An engrossing memoir as well as a lively treatise on what extraordinary grace under extraordinary pressure looks like.

Pub Date: Nov. 13, 2018

ISBN: 978-1-5247-6313-8

Page Count: 448

Publisher: Crown

Review Posted Online: Nov. 30, 2018

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The author's youthfulness helps to assure the inevitable comparison with the Anne Frank diary although over and above the...


Elie Wiesel spent his early years in a small Transylvanian town as one of four children. 

He was the only one of the family to survive what Francois Maurois, in his introduction, calls the "human holocaust" of the persecution of the Jews, which began with the restrictions, the singularization of the yellow star, the enclosure within the ghetto, and went on to the mass deportations to the ovens of Auschwitz and Buchenwald. There are unforgettable and horrifying scenes here in this spare and sombre memoir of this experience of the hanging of a child, of his first farewell with his father who leaves him an inheritance of a knife and a spoon, and of his last goodbye at Buchenwald his father's corpse is already cold let alone the long months of survival under unconscionable conditions.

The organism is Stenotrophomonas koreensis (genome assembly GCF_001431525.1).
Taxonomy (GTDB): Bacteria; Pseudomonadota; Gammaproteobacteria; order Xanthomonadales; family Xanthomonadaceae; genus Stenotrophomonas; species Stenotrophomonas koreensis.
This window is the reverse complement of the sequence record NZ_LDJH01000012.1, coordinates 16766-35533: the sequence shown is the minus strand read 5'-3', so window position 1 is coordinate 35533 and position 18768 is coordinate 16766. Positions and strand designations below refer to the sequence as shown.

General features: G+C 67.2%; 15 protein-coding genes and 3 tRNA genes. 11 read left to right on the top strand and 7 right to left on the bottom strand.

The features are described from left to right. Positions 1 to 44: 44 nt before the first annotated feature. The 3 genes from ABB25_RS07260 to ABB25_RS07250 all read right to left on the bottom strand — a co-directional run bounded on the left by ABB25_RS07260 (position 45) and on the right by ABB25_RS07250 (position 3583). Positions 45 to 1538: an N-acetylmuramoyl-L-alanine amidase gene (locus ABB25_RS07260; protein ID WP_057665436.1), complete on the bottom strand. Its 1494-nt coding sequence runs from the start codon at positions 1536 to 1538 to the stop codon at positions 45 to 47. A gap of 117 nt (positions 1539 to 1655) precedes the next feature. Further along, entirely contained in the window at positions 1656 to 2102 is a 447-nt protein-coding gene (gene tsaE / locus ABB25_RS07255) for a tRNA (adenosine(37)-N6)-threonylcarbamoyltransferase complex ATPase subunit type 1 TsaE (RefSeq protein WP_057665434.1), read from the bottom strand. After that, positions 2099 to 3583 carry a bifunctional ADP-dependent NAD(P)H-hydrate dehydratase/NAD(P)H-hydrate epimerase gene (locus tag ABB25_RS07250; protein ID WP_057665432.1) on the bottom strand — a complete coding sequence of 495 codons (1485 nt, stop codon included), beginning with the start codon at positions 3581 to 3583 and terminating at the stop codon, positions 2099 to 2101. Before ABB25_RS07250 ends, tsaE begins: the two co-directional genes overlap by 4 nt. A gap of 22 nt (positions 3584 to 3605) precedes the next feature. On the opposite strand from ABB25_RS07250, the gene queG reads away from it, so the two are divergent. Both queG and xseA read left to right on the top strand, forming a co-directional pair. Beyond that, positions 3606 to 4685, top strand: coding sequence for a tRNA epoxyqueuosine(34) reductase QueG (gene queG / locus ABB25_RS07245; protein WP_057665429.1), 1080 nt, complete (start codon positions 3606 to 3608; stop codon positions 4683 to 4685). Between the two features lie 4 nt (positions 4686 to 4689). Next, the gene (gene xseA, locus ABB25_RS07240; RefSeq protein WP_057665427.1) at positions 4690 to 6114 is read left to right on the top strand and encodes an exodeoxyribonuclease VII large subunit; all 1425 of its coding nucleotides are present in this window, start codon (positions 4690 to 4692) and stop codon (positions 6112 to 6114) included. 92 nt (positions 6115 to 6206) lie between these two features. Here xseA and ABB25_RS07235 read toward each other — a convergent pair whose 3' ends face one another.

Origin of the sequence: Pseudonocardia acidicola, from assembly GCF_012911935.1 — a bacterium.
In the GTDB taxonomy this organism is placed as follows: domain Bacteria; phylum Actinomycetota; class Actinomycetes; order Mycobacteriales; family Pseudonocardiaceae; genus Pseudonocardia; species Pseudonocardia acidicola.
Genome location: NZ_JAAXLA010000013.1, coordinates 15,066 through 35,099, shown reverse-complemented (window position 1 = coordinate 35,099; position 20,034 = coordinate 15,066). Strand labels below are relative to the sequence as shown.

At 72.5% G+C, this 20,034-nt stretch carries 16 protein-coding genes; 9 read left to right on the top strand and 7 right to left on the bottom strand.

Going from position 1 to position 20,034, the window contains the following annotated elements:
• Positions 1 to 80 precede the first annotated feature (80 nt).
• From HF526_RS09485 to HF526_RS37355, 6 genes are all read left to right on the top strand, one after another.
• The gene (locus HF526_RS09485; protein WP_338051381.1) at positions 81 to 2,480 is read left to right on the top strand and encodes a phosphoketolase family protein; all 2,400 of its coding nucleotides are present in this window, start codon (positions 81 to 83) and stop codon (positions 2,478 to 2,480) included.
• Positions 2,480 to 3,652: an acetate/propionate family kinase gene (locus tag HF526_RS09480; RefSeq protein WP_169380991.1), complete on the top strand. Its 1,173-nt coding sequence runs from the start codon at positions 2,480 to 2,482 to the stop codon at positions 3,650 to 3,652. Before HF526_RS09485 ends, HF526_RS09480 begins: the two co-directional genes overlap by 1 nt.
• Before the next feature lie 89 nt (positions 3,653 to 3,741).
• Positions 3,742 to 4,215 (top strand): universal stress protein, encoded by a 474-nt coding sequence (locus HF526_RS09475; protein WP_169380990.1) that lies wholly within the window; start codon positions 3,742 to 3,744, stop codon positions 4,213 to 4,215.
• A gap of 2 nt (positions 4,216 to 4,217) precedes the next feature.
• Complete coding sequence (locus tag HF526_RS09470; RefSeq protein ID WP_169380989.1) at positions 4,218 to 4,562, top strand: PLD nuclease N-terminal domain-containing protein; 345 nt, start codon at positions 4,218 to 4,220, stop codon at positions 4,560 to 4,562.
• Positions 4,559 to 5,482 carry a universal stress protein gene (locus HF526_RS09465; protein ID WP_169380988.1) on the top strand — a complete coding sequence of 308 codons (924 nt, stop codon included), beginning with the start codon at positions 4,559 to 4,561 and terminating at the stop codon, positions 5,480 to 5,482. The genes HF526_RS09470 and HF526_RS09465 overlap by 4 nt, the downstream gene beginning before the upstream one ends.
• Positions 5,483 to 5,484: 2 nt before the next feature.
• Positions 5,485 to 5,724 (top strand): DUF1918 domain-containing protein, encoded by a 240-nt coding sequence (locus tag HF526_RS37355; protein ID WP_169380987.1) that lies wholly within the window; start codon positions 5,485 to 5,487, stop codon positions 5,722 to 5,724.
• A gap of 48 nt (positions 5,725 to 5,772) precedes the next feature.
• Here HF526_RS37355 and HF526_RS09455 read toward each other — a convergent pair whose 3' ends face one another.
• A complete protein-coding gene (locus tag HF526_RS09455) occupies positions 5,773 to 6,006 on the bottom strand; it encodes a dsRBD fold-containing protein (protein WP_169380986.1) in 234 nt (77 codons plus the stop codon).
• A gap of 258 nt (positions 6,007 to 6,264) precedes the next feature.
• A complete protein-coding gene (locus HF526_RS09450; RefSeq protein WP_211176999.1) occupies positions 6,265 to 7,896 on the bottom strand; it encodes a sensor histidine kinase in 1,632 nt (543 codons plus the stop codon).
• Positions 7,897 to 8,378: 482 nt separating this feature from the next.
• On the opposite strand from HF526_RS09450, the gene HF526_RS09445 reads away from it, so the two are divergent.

The author's youthfulness helps to assure the inevitable comparison with the Anne Frank diary although over and above the sphere of suffering shared, and in this case extended to the death march itself, there is no spiritual or emotional legacy here to offset any reader reluctance.

Pub Date: Jan. 16, 2006

ISBN: 0374500010

Page Count: 120

Publisher: Hill & Wang

Review Posted Online: Oct. 7, 2011

Kirkus Reviews Issue: Jan. 15, 2006